For 2005, Minkow has extended the Body Geometry range of saddles by making them available in three widths to accomodate as wide a cross section of the population as possible. All rumps are different, not just in a ‘does my bum look big on this’ sort of way but the width of people’s ischial tuberosities – sit bones – can vary widely. Bike shops stocking Specialized saddles will be equipped with simple, butt-measuring equipment to fine tune every saddle-fit. These measuring devices are gel pads that you sit on and show, roughly, where your sit bones are and which of the three saddle widths will suit you best.
"Looking for a Smooth Bike Ride?" asks the headline from the Spiderflex press release, uploaded to PRweb on 17th August 2004.
"Pleasure riders and commuters will be pleased to know that Spiderflex Bike Components has put the fun back into bike riding. With a new saddle design that is both ergonomic and comfortable, this bicycle seat smooths out those rough trails and pot holes that your body wants to forget….The saddle’s unique patented ergonomic design features durable, all-weather polyurethane seat pads, a high-grade polished stainless steel frame and a heavy-duty suspension system for long, comfortable rides."
This saddle is said to "lead the industry."
At $89.99, the Spiderflex saddle is far from cheap.
Ergo LLC of Seattle commissioned Young PR to distribute a press release via BusinessWire on August 17th which recounts how an American couple used The Seat noseless saddles on the 7200-mile Tour d’Afrique ‘race’. The Seat – costing $19.98 to $39.98 – is a design that has been "recognized internationally". The release is littered with references to "sexual dysfunction" caused by "saddles with horns."
The appropiately-named Brian Cox is co-inventor of the Comfort Saddle ("a revolutionary breakthrough in comfort,") as featured on Tomorrow’s World and on the trade-only part of this site in November 2002.
In a promotional blurb, Cox said his company wants to "give people the chance to try the Comfort Saddle for themselves and attract the interest of retailers and distributors."
"We sell the best alternative bicycle saddle available," says Jim Bombardier, president of Bycycle Inc., the Portland, Oregon, maker of the BiSaddle, a noseless saddle with micro-adjustable ‘bun supports’.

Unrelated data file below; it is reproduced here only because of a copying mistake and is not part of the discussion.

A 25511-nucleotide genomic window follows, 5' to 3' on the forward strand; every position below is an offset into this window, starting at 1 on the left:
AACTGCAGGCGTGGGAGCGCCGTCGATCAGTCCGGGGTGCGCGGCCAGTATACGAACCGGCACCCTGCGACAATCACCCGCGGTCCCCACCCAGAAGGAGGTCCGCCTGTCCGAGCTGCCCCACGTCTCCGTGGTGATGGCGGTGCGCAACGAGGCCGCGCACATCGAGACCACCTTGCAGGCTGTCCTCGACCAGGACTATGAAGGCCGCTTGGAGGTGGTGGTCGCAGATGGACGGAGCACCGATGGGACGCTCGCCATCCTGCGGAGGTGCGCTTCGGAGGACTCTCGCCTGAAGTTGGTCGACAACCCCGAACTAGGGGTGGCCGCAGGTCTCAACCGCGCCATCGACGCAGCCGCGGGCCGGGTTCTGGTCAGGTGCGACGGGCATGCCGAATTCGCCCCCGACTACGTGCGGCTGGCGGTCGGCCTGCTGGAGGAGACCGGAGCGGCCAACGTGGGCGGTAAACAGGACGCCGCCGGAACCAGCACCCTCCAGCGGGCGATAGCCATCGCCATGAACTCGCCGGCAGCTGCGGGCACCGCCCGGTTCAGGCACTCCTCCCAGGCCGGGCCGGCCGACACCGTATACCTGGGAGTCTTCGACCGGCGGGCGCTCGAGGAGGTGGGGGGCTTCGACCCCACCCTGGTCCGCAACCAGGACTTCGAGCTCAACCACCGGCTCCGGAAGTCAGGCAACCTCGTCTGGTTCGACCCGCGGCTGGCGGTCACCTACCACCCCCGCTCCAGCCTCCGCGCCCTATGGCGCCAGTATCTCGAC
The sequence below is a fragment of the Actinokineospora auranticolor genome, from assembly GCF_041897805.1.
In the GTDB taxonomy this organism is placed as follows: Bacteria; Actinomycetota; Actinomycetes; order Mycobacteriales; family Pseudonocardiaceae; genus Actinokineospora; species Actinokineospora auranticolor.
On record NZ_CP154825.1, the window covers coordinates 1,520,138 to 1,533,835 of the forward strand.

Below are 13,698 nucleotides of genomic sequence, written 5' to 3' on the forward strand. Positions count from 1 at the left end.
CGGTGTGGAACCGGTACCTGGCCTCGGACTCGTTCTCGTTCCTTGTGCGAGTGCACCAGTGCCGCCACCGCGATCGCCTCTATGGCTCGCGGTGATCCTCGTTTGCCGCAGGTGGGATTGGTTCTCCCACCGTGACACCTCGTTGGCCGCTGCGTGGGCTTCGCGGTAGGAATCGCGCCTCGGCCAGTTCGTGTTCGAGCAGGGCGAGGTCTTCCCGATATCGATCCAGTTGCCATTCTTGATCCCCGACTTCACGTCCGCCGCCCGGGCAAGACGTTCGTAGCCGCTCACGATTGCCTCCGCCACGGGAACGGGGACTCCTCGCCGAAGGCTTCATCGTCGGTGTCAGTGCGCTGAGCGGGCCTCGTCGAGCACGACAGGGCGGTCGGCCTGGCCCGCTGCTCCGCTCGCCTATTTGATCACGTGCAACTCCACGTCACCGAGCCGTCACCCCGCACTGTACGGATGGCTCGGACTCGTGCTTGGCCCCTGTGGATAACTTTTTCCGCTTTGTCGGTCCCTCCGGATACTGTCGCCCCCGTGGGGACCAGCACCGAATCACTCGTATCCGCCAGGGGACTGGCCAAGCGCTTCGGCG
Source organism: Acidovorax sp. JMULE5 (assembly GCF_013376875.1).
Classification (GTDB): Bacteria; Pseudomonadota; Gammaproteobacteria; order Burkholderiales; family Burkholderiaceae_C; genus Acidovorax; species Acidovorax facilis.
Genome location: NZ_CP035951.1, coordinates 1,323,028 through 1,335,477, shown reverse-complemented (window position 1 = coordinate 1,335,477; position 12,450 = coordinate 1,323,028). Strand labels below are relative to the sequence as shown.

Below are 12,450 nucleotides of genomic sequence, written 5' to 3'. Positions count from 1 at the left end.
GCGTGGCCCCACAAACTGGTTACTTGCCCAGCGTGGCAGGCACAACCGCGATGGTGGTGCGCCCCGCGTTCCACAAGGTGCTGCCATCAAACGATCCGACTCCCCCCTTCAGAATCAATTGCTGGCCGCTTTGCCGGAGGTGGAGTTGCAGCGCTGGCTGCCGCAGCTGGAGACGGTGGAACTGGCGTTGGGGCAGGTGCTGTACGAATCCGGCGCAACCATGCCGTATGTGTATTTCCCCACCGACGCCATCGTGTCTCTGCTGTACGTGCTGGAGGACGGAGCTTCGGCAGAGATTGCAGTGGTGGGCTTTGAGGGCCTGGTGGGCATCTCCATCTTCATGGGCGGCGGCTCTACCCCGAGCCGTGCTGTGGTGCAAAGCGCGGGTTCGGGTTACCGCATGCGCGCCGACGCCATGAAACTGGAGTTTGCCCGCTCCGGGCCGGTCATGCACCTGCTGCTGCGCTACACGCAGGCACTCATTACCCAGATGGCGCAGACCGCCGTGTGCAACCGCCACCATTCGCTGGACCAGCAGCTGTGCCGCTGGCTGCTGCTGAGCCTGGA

"We have done our homework on this design and while it may not be for everyone, it eliminates pressure on soft tissue areas (which for men is the prostate and the pubic symphasis that all the plumbing goes under on the way to your genitals and for women is the perineum where all their genitalia is).
"We suggest riders get a bike fit by professionals and that they raise their handlebars and extend their cabling to compensate for the lack of a nose on the saddle. The problems we address are not going to go away and we think that we provide an intelligent alternative.
"The adjustability of our saddle lets riders find what surface positions works for them."
If you prefer your comfort saddles to come with a bike designed specifically for it, Peter Clutton of Australia has just the job.
His Stylyx saddle is wide and comfy:
"Our claim to have solved the century-old problem of bike-seat soreness may appear somewhat trite to the bike industry…but to the broad mass of consumers it will have a considerable impact when it lives up to the promise," Clutton promised BikeBiz.com
Straddling both worlds, as it were, is the Flow saddle from Saddleco of California. The super-stylish Flow is a mesh road saddle and is now appearing in shops. It is covered with the same elastomer filament fabric used on Aeron office chairs. Flow’s "suspended seating surface…is 100 percent open to the air, which allows moisture to be wicked away from the body."
It has garnered award after award in the US.
Koobi is a US saddle design company. It gets its skinny saddles made by Italian saddle behemoth Selle Italia. Skinny, yes, but comfy too. The Koobi PRS saddle offers tunable suspension: elastomer bungs to you and me. PRS stands for Personal Ride System. You get three sets of bouncy bungs, with the bounciest giving you about 10mm of travel. The red bung is 20 percent harder than yellow and blue is 20 percent harder than yellow. Whilst designed with hardtail MTBers in mind, the Koobi PRS also makes a fine road saddle.
Fizik Wing Flex
Fizik launched the Wing Flex in autumn 2003. The Arione saddle was first seen underneath the bum of Saeco Cannondale’s Gilberto Simoni during the 03 Giro d’Italia. Simoni had been involved in the saddle’s design and development, including participating in computerised pressure distribution testing at Milan’s Bioengineering Center.
The new saddle uses "Wing Flex" technology, Fizik’s name for the Arione’s comfort characteristics. There’s also a mountain bike version.
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It’s not often wins are at
Brooks, and other leather saddles, are rock hard to begin with, but over time and lots of riding, they conform to your undercarriage shape. The company was founded in 1866 and produces 75 000 hand-crafted leather saddles a year. It may be British through and through, but it was bought by saddle giant Selle Royal of Italy in 2002